We, the people

As I listened to world news over the past two weeks about presidential elections and how results are being contested in Guinea, Cote d’Ivoire, and Haiti, I think about a very saddening fact. The search for democracy is more than about having free and open elections. People have to have a certain disposition.

In the case of the three republics mentioned, the votes actually cast cannot be established for a range of reasons, some natural, some man-made. Haiti was in the bind of a cholera epidemic and only months away from the devastatingly dislocating effects of a massive earthquake. Guinea had been through the trauma of decades without such a thing as free and open elections, and had for the first time gone through a sustained period of civil strife that involved much bloodshed and even a military coup and then the attempted assassination of the coup leader and his eventual departure from the country (not quite in exile, but as good as). Cote d’Ivoire had been fighting with itself–the Muslim north versus the Christian south–and was astonishing for actually getting elections to happen.

But, after the elections you had and have some persons who decided to tamper with the process of voting and registering the count. Those who want power, whether they are in office or want to gain the office, try their best to establish a reason for those who have doubts to cast them aside in favour of the power-seeker. Those who depend on the dispensation of largesse from the powerful are part of the battle, of course: they stand to gain or lose massively.

When I think back to the contentious results of the 2000 US presidential election, I still wonder how this country did not descend into some kind of civil strife. Enough ingredients exist in the US that could be bases for such strife. People in the USA are not the most peaceable, and to have such a key election tossed around by courts to determine its outcome and with so many facts arguing that those who claimed victory had nothing of the sort how was it that civil strife did not happen? Historians, sociologists, psychologists and others can ponder this and help us understand. Because until we do we have to ponder why civil strife occurs in so many other places for even lesser electoral transgressions. We have to ponder whether efforts to ‘instill’ democracy in some countries are inherently bound to fail.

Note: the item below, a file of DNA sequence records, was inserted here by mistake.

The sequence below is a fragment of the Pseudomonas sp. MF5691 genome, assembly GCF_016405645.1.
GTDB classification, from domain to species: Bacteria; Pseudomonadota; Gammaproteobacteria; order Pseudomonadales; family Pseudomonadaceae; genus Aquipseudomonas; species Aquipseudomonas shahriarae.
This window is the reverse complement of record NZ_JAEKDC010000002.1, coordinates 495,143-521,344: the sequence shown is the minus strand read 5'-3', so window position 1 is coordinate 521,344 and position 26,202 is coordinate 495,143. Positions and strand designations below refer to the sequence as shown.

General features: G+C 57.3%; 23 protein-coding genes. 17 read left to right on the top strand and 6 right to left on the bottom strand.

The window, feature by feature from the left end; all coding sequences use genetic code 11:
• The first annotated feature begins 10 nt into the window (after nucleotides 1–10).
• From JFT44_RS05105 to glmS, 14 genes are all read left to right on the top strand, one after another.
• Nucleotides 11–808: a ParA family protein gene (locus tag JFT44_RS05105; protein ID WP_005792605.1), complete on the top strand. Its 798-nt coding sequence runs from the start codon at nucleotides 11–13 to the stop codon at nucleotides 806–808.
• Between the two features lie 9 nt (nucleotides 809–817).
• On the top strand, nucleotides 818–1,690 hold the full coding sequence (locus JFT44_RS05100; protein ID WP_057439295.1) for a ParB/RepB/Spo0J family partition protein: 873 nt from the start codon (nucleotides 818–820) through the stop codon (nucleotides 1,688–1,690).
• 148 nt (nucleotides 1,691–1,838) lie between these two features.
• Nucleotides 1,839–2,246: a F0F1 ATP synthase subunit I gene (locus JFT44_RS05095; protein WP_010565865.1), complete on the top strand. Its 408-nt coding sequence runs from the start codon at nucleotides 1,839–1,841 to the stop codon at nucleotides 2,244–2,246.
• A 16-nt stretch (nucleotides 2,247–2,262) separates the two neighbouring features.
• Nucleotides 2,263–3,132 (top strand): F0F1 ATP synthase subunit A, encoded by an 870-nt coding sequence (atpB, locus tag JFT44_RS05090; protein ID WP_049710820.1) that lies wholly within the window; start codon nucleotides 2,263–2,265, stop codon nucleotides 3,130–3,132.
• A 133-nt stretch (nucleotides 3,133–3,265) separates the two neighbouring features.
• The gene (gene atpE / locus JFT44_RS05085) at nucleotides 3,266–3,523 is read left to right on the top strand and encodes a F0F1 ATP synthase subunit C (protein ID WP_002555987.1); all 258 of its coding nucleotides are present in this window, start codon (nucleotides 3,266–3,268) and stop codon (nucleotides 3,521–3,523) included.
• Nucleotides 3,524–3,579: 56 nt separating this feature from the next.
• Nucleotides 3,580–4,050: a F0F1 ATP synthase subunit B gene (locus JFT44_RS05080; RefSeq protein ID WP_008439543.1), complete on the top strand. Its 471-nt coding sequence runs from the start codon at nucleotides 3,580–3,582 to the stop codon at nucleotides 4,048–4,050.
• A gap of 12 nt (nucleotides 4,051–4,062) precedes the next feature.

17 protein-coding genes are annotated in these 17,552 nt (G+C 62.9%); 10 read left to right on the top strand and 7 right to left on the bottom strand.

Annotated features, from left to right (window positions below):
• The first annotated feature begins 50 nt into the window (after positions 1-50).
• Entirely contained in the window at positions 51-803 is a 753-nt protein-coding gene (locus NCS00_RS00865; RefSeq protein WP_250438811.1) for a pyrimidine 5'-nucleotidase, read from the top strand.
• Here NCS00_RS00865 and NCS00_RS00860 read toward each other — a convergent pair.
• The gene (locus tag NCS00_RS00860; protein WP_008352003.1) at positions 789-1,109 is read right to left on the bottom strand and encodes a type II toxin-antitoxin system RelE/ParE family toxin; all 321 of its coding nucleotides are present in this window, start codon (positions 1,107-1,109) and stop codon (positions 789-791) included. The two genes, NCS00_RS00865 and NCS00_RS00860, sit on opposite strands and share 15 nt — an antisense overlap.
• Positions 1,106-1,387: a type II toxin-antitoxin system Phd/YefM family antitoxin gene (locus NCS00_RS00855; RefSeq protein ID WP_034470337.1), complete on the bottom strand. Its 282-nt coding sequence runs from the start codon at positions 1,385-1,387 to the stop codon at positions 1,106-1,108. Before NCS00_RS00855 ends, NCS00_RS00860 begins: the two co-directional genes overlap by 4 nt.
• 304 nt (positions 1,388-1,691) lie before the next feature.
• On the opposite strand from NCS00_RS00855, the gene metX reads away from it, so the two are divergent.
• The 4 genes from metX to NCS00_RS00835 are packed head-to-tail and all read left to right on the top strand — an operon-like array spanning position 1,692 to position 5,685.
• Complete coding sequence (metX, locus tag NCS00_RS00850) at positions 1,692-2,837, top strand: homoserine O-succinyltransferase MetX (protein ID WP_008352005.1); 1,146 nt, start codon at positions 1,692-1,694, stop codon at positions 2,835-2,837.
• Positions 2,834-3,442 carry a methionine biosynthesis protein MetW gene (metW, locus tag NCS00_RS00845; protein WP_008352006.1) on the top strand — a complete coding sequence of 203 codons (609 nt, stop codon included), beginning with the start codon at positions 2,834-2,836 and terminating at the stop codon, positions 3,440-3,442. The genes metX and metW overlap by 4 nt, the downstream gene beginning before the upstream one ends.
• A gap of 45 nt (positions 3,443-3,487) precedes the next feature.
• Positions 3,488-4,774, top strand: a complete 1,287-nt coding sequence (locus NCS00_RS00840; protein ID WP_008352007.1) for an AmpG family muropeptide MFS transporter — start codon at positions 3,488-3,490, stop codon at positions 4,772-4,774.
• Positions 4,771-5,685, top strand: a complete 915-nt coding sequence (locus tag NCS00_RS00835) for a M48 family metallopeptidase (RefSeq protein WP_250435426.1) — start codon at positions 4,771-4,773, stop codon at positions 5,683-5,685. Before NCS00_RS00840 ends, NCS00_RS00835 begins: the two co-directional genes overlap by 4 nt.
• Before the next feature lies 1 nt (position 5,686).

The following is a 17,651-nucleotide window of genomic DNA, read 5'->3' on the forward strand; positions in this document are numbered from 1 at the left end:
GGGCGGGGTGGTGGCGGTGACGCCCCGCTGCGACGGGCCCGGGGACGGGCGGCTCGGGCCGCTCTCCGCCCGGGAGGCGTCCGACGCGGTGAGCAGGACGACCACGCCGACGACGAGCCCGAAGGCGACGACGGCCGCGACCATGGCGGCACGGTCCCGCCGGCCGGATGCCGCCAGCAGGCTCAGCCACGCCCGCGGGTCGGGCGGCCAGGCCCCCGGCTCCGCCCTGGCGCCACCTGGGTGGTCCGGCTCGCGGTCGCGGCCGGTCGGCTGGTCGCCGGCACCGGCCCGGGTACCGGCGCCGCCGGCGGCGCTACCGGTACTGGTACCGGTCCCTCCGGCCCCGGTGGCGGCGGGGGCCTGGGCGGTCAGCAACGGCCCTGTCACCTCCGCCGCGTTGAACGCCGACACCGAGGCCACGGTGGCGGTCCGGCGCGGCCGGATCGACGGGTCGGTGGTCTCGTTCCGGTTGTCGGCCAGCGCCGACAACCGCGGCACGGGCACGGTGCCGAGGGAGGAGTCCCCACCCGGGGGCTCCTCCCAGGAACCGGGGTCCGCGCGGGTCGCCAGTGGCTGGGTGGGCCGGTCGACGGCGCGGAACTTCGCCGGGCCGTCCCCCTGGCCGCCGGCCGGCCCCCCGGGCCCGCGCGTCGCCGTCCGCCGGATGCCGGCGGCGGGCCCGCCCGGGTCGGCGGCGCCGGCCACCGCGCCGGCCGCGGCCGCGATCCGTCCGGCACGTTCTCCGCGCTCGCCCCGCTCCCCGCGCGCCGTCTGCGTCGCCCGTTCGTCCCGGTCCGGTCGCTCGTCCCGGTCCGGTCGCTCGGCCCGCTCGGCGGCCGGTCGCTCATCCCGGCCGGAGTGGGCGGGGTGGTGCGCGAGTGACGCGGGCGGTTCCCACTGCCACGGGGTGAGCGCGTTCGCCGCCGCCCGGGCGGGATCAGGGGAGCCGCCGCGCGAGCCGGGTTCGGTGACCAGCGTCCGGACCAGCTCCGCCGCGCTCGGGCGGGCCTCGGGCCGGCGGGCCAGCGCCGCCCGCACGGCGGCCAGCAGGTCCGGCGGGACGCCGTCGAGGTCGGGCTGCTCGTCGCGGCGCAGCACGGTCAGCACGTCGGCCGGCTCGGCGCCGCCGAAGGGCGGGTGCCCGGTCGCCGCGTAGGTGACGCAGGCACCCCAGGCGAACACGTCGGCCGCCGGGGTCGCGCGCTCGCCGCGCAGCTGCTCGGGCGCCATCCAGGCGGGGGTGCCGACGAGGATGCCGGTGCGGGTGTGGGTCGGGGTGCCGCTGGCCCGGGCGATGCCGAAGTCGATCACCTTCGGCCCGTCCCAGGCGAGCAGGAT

No amount of belief in the goodness of humans or any such notions can take you past the fact that for power people will do almost anything and that includes kill each other. For all the horrible crime statistics that are part of the American landscape how is it that these do not manifest themselves at election time? Curious and curiouser.

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About The Grasshopper

Professional international economist, recently retired from an international organization. I use blogging as a way of organizing my ideas and thoughts about a range of topics. I was born in Jamaica, and spent many years being educated, living, and working in the UK. I lived in the USA for a few decades, and worked and travelled abroad extensively. My views have a wide international perspective. Father of girls. Also, married to an economist.
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2 Responses to We, the people

  1. Pingback: Jamaica, Haiti: Democracy & Elections · Global Voices

  2. Pingback: Jamaica, Haiti: Democracy & Elections @ Current Affairs

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